Among the major high-technology components, increases in the index for computers and peripheral equipment were revised down in 2004, 2005, and 2007 but were revised up in 2003 and 2006. The average gain over the period from 2003 through 2007 for computers and peripheral equipment is about 15 percent, slightly lower than shown earlier; the smallest annual increase over this period was 1.6 percent in 2004, but that was followed by a gain of 28.8 percent in 2005. The output of communications equipment is now reported to have expanded less rapidly in 2004 but more rapidly in other recent years. Except for 2004, the index for communications equipment has posted solid annual gains in every year since 2003. The production of semiconductors and related electronic components has risen robustly in each of the past five years; however, the rate of increase is now reported to have been lower in 2005, and particularly in 2006, than estimated previously.

Production in nondurable manufacturing industries has advanced in every year since 2003 but at a more modest pace than the output of durables. The largest gain in nondurable output occurred in 2004. Within nondurable goods, the indexes for food, beverage, and tobacco products; petroleum and coal products; and chemicals have generally provided support to the output gains for the aggregate in recent years. In contrast, the indexes for textile and product mills, apparel and leather, and paper have generally fallen over the period.

For most recent years, the change in output in the nondurable goods sector was similar to previous estimates, except in 2006, when it rose about 1 percentage point less than reported earlier. Relative to earlier reports, the current revision found noticeably lower rates of change in 2005 and 2006 in food, beverage, and tobacco products; textile and product mills; apparel and leather; printing and support; and plastics and rubber products. In contrast, the output of chemicals is now reported to have declined less in 2005, and to have risen more in 2006, than indicated earlier.

The revision lowered the rates of change in the output index for the publishing and logging industries about 1 percentage point per year, on average, from 2003 through 2007; the IP index continues to include these two industries under manufacturing, although they are classified elsewhere under NAICS. The revised output index for this group is now reported to have declined in every year since 2003 except 2004. The drop in 2006 was especially large.

The revised index for mining is relatively little changed from previous estimates. Output is still reported to have risen in 2003, to have fallen back in 2004, to have dropped more sharply in 2005, and then to have increased rapidly in 2006. The output gain in 2007 is more modest than in previous reports. For utilities, the revised output estimates are, in general, very similar to those reported earlier. The main exception is a downward revision of about 1 percentage point to the change in the index in 2006.

Capacity

Total industrial capacity is now estimated to have risen at an average annual rate of 3/4 percent over the period from 2003 through 2007, 1/4 percentage point more slowly than previously stated. By far, the most significant revision to industrial capacity was for 2006; capacity is now stated to have risen 1.1 percentage points more slowly than estimated earlier (table A.6). Relative to previous reports, total industrial capacity is now estimated to have declined a little less in 2003, to have risen more moderately in 2005, and to have been little changed in 2004 and 2007. The contour of manufacturing capacity and the revisions to that contour are similar to those for total industry. Manufacturing capacity is now shown to have expanded at an average annual rate of about 1 percent over the period from 2003 through 2007, 1/4 percentage point less than estimated earlier.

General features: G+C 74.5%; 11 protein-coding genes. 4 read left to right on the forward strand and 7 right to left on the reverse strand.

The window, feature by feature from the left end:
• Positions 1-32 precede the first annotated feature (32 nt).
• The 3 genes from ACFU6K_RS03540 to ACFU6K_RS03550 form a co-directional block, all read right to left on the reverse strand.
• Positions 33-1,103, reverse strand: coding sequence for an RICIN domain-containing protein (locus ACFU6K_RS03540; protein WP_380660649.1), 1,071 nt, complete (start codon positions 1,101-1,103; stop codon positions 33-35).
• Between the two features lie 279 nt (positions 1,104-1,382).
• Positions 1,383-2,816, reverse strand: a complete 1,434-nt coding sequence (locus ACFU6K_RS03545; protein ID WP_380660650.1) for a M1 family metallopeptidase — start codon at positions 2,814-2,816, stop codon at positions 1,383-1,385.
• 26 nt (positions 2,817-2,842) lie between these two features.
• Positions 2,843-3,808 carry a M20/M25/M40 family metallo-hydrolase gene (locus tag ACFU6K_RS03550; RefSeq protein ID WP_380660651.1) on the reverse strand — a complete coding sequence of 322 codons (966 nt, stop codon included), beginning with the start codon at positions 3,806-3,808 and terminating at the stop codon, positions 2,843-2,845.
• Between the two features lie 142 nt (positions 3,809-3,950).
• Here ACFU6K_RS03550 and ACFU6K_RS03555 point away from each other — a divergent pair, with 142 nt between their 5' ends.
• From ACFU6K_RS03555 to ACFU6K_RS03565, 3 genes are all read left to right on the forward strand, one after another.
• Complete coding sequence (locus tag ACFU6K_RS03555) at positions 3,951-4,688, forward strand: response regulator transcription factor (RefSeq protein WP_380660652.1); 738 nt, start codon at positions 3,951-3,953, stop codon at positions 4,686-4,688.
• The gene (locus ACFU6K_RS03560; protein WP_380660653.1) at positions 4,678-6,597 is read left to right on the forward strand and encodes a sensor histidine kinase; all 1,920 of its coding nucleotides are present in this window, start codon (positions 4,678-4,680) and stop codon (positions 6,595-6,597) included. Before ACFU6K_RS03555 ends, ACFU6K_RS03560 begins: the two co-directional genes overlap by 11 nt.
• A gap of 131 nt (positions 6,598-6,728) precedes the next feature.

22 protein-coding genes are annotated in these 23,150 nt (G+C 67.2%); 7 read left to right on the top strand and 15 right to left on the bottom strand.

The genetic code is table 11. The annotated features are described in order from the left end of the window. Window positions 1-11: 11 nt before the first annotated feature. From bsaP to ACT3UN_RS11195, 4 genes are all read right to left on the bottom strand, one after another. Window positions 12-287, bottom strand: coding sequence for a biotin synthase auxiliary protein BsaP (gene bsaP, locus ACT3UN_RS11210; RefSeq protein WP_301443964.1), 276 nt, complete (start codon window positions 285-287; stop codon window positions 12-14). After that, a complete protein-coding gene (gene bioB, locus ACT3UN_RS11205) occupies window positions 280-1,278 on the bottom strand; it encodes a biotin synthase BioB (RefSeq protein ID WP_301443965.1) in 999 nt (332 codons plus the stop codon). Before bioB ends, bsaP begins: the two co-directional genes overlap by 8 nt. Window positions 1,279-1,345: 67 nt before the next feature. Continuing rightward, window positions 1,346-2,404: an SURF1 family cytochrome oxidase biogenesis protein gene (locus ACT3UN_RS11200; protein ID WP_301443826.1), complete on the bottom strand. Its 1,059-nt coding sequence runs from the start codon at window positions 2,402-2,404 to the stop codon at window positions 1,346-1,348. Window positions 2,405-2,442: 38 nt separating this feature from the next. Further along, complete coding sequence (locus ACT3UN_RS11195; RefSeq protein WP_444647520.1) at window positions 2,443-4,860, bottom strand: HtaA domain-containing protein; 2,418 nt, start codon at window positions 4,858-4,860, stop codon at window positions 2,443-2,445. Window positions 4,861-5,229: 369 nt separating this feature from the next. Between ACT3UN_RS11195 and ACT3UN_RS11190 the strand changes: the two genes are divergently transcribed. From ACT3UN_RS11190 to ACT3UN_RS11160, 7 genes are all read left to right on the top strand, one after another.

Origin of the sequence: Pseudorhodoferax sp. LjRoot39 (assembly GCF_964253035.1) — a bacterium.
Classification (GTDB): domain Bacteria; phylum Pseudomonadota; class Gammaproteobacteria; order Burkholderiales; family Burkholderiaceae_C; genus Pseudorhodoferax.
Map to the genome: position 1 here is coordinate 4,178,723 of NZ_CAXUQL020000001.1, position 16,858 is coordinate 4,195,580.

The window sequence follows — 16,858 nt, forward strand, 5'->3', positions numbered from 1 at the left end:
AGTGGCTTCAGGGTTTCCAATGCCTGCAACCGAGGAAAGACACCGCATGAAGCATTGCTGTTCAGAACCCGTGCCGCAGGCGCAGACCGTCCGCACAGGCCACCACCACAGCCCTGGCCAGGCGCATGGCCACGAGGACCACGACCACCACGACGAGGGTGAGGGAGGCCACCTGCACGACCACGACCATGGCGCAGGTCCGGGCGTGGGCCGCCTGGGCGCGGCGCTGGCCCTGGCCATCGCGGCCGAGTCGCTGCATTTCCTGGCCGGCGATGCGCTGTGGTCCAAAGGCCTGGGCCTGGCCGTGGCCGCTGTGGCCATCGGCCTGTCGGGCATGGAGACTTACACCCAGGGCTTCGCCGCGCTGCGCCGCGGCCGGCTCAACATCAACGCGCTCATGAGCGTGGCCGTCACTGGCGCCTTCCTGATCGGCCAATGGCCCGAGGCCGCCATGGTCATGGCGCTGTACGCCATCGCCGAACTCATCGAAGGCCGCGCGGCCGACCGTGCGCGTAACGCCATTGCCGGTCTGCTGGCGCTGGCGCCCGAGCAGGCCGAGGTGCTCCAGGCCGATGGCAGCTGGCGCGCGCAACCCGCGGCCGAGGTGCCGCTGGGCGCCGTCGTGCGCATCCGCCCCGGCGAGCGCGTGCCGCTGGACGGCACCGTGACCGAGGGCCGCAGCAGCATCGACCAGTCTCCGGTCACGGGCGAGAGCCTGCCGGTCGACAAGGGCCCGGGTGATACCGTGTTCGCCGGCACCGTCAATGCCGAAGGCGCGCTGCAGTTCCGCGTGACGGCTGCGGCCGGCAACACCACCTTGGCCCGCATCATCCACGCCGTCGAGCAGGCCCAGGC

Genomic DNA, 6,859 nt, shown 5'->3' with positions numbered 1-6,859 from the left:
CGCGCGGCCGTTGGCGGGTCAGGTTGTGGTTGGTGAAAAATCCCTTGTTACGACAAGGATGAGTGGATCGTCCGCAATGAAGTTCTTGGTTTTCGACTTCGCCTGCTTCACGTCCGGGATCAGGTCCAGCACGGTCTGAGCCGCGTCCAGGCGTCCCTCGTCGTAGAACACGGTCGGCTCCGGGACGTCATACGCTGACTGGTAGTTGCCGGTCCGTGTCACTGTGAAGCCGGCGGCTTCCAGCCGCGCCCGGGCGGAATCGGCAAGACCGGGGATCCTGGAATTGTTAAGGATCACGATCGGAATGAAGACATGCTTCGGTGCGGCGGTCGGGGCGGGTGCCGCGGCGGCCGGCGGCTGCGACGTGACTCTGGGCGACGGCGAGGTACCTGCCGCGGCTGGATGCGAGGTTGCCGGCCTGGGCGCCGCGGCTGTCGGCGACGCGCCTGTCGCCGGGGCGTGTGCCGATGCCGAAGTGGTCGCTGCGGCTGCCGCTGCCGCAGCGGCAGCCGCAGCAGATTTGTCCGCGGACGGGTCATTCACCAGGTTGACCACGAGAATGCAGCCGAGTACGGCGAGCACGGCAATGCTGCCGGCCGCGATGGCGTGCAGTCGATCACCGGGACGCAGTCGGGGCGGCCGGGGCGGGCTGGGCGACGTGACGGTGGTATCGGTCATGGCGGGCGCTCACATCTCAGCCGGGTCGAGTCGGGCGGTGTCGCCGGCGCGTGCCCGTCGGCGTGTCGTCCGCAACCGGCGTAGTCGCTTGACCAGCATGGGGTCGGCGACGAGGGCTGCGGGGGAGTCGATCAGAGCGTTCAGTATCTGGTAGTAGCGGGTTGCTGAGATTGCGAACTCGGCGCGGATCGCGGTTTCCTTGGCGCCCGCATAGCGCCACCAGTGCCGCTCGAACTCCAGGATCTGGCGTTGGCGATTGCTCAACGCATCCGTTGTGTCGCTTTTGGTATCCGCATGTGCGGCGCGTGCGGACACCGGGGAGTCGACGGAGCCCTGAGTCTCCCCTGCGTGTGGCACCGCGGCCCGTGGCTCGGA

Within manufacturing, capacity for durable goods manufacturers increased modestly in 2003 and 2004 but rose more quickly in the subsequent years; however, the recent gains were tempered somewhat in the current revision. Relative to earlier estimates, the capacity index for nondurable goods is now reported to have fallen less in 2003 and 2004, to have increased more in 2005, and to have risen less in 2006 and 2007. Capacity for the logging and publishing industries fell from 2003 through 2005 but has risen since then; on balance, the rates of change are lower as a result of the revision.

For selected high-technology industries, aggregate capacity has increased substantially in recent years, especially since 2005. Relative to earlier estimates, high-technology capacity rose less quickly in 2005 and 2006 but increased somewhat more rapidly in other recent years. Excluding high-technology industries, manufacturing capacity advanced less in 2006 and 2007 than previously reported; revisions to the changes for earlier years were minor.

Capacity at mines is still estimated to have contracted from 2003 to 2005 and to have expanded since then. The gains in 2006 and 2007 are now reported to have been stronger than previously published. Capacity at electric and gas utilities has risen each year since 2003. The current estimates show a noticeably slower gain in 2006 than was reported earlier; revisions to the estimates for other years since 2003 were smaller.